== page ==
The remnants of Hurricane Ida were expected to bring stormy conditions to an outsized swath of us, from Tennessee to Massachusetts, over the subsequent few days. The storm, which made landfall in southern Louisiana on Sunday as a Category 4 hurricane, knocked out power to New Orleans and caused widespread flooding. Some residents climbed into their attics to flee rising waters.
By early Tuesday, the storm, now downgraded to a tropical depression, was in northern Mississippi, producing heavy rain with winds of 30 miles per hour, consistent with the National Hurricane Center. Ida was expected to push toward the northeast on Tuesday, the middle said, producing heavy rain and a flood threat from the Tennessee and Ohio Valleys to the Mid-Atlantic states through Wednesday.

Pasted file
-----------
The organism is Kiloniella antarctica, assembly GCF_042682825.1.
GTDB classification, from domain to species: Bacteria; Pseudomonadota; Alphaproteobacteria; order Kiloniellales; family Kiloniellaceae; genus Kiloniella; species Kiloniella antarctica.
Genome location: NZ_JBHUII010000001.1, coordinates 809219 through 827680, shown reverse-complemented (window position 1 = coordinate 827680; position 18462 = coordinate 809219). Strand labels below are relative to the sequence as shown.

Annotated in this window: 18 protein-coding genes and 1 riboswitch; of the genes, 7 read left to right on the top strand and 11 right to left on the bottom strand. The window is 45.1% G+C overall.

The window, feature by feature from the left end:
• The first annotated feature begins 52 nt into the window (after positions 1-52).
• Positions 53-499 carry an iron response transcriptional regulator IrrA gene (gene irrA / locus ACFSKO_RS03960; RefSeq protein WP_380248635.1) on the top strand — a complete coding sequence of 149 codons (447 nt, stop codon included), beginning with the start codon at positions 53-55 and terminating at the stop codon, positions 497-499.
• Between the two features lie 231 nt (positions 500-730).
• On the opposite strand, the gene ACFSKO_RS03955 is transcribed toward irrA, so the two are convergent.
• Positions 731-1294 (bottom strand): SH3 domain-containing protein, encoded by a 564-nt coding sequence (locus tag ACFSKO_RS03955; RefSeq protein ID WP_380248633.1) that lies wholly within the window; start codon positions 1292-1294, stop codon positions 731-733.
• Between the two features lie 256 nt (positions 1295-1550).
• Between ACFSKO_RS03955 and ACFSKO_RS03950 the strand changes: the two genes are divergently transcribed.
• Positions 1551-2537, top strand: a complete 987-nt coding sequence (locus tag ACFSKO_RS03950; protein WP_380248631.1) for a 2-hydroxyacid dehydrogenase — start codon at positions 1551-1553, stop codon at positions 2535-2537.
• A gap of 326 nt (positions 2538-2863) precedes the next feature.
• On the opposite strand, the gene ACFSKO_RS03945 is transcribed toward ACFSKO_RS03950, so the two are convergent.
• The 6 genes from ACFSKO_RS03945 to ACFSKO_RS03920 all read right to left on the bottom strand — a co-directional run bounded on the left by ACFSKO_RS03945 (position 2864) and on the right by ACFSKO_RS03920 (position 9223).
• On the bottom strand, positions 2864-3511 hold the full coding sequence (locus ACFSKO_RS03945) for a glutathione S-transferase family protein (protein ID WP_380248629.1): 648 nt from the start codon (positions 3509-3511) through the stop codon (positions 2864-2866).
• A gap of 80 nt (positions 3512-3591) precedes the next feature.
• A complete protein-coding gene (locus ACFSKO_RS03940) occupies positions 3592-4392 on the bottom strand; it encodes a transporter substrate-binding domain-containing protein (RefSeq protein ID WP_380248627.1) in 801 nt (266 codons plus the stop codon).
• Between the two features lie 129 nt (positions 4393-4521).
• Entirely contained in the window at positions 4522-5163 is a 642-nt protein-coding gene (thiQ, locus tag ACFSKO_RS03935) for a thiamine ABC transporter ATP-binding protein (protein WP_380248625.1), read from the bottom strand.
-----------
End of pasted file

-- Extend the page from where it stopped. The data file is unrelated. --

A flash flood watch was in effect through Tuesday night for portions of Middle Tennessee, where up to 5 inches of rain was expected. Prolonged heavy rainfall could lead to flash flooding, the middle said. The western fringe of North Carolina was also under a flash flood watch through Wednesday afternoon.
As the storm makes its way northeast, much of Kentucky, the southern portion of Ohio, West Virginia, an outsized swath of Virginia and points up to Massachusetts were also under a flash flood watch through a minimum of Thursday. Areas across southern New England could see up to four inches of rain, with some isolated higher amounts, from Wednesday into Thursday.